On my way to Works Engineering, I stop by Genuine Motorworks. It’s a small shop on a pretty secluded street corner, but it’s standing in the right spot, sandwiched between a few motorcycle garages, creating an obvious link with the American Chopper Culture, while following the current trends. They say, "There's no way like the American way," and it’s quite logical to discover a fine selection of motorcycle apparel and accessories from local brands, although all world-renowned. From Schott jackets to Indian Larry products, from Biltwell, Pendleton, and Thorogood exclusive ranges, everything is made in the USA, or even in Brooklyn.
As I get closer to Works Engineering, I finally find what I came looking for; what I hoped to discover in Brooklyn anyway. Vintage hand-painted logos on a crumbling facade, a place filled with a thousand and one treasures, vintage bikes, and their true stories. I meet the owner Rik, originally from Bonn, as well as a gifted young guy named Oscar, and Larry from NYC Motorcycles passing by in his Ford Mustang, about to open a Lifestyle corner at Works Engineering, and whose stories alone could fill at least five issues of “Motorcycle Cities.”
Here it smells like metal and oil. Real oil! So, I step inside. It’s a 10,000 square-foot area, with many different spaces side by side, workplaces, and storage rooms. People are coming and going constantly. There is even a small circus school inside, a tattoo artist, a pool parlor, and even a Belgian guy, Benoit, tinkering on a 140cc Monkey, so all is well.
Rik settled in Brooklyn around 1999 to open the Works Engineering garage with his partner Ray, who unfortunately passed away a year ago. He also tells me his lease is about to end, and that he doesn’t know yet where and how he will continue the project. This does not keep him up at night though, and new projects are already on their way. Such as the installation of a Lifestyle corner, led by Larry Morris of New York City Motorcycles, with the support of Deus.
Rik is a lover of motorcycles, dirt bikes and vintage racing. He rides extensively throughout the US, and he is currently preparing his next race in Alabama, which popularity is comparable to the Spa Classic Bikes in Belgium. Participants can register in almost 40 different categories, so they can ride more than once and get their bike displayed in several competitions.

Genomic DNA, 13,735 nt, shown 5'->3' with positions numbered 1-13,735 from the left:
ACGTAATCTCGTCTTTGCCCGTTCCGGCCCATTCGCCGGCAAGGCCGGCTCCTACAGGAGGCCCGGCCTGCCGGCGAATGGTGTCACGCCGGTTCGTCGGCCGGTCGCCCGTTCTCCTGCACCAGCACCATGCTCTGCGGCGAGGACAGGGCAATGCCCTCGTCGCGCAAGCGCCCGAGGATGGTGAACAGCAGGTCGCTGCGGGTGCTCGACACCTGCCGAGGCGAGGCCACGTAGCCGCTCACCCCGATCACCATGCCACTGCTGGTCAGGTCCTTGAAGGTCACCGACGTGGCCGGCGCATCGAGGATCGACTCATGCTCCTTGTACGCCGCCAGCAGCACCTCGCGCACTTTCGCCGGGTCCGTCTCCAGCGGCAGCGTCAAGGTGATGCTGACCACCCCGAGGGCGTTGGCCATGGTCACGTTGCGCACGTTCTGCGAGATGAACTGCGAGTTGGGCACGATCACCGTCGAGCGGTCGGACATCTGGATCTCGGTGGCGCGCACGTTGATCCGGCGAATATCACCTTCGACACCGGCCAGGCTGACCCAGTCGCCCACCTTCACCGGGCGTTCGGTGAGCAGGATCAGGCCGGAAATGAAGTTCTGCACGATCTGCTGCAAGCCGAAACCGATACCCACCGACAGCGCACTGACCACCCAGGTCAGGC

I slip away and sneak between the bikes, to get a closer look. Going up the stairs, I find myself in a room where Oscar hides with his machines. Oscar is a young genius that must have hands made of something better than gold. He is studying aerospace engineering but spends most of his time in the shop, welding, restoring old metal lathes, milling machines, and other old tools. Right now, he is working on two different bikes that will surely get noticed soon.
As I finish my round, I bump into Larry Morris again. A key character in the US motorcycle world, he knows everyone in the motorcycle scene and vice versa. He shares his time between New York and L.A, moving between the two cities to take part in races and vintage shows with his motorcycle collection. To get a better idea, his collection includes the following bikes: a 1972 Laverda 750 SFC, a Laverda Formula 500, a Benelli 250SS, a 1970 Harley XR750, a Honda Dream 50, a Kawasaki H1, a Norton Commando, a Matchless G80CS Scrambler, and many others.
He also tells me about his shop project, a place to exhibit some of his motorcycles, but also a range of clothes and fashionable accessories. The project is supported by Deus, because they’re the only ones able to sponsor and support the 'cool.' On my way home, a few weeks later, I call him to know how the opening went. A success, I guess. Lucy Liu is already a good customer and “Motorcycle Cities” magazines are selling well. This is New York, you see.